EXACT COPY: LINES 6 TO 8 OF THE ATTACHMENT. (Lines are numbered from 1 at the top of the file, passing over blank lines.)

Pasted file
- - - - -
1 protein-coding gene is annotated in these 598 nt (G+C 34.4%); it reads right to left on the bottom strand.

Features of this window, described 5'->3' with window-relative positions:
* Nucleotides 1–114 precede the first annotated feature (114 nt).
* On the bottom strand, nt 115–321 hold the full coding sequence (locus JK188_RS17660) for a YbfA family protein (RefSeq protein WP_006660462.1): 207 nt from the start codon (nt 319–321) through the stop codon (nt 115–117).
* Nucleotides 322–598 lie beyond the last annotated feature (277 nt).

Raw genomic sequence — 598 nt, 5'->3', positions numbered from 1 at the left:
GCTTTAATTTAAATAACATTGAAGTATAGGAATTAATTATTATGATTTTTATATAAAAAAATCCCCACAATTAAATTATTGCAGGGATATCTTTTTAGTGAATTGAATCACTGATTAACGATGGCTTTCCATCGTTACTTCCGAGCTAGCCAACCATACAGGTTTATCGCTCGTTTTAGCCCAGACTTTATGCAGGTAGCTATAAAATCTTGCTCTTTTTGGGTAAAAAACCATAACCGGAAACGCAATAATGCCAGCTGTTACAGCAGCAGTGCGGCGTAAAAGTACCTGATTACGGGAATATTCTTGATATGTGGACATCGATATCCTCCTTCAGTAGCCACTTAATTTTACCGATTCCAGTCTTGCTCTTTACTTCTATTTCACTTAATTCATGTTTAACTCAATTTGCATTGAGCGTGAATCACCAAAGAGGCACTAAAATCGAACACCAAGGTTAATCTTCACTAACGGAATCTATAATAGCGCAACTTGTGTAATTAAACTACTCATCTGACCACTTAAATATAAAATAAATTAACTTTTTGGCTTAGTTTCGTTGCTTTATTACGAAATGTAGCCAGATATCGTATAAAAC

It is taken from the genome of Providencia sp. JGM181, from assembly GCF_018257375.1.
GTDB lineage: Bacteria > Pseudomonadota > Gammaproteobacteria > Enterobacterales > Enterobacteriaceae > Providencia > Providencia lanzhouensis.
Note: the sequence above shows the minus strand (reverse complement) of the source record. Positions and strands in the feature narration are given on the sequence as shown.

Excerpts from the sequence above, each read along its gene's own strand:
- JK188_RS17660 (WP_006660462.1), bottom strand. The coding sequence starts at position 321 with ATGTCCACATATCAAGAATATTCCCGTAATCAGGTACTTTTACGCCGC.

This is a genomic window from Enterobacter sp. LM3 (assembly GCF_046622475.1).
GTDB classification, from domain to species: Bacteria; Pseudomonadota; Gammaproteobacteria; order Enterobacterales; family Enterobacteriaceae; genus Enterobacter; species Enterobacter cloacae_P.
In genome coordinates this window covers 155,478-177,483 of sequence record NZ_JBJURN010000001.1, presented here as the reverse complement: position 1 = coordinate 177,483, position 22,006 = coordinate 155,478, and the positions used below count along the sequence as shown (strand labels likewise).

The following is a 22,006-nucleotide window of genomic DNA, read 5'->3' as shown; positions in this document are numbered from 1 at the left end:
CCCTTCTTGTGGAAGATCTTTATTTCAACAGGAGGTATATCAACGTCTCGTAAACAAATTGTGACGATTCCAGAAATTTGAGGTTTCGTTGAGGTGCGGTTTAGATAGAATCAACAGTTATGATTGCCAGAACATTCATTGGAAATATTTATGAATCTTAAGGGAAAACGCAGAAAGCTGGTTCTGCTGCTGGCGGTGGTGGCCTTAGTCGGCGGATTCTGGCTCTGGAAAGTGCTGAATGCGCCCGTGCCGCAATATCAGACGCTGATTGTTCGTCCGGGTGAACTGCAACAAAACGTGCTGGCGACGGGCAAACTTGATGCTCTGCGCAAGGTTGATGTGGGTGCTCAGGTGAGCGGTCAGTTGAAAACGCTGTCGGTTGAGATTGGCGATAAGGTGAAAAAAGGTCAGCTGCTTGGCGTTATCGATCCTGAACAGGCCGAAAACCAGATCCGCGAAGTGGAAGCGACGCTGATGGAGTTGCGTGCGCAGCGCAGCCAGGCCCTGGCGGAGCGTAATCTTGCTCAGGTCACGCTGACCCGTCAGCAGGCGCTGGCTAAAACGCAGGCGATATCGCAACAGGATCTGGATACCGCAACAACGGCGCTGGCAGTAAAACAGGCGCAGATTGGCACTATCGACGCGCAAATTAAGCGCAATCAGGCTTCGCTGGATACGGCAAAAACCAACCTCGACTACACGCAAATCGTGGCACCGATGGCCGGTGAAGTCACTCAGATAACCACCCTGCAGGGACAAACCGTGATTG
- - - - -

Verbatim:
Raw genomic sequence — 598 nt, 5'->3', positions numbered from 1 at the left:
GCTTTAATTTAAATAACATTGAAGTATAGGAATTAATTATTATGATTTTTATATAAAAAAATCCCCACAATTAAATTATTGCAGGGATATCTTTTTAGTGAATTGAATCACTGATTAACGATGGCTTTCCATCGTTACTTCCGAGCTAGCCAACCATACAGGTTTATCGCTCGTTTTAGCCCAGACTTTATGCAGGTAGCTATAAAATCTTGCTCTTTTTGGGTAAAAAACCATAACCGGAAACGCAATAATGCCAGCTGTTACAGCAGCAGTGCGGCGTAAAAGTACCTGATTACGGGAATATTCTTGATATGTGGACATCGATATCCTCCTTCAGTAGCCACTTAATTTTACCGATTCCAGTCTTGCTCTTTACTTCTATTTCACTTAATTCATGTTTAACTCAATTTGCATTGAGCGTGAATCACCAAAGAGGCACTAAAATCGAACACCAAGGTTAATCTTCACTAACGGAATCTATAATAGCGCAACTTGTGTAATTAAACTACTCATCTGACCACTTAAATATAAAATAAATTAACTTTTTGGCTTAGTTTCGTTGCTTTATTACGAAATGTAGCCAGATATCGTATAAAAC

It is taken from the genome of Providencia sp. JGM181, from assembly GCF_018257375.1.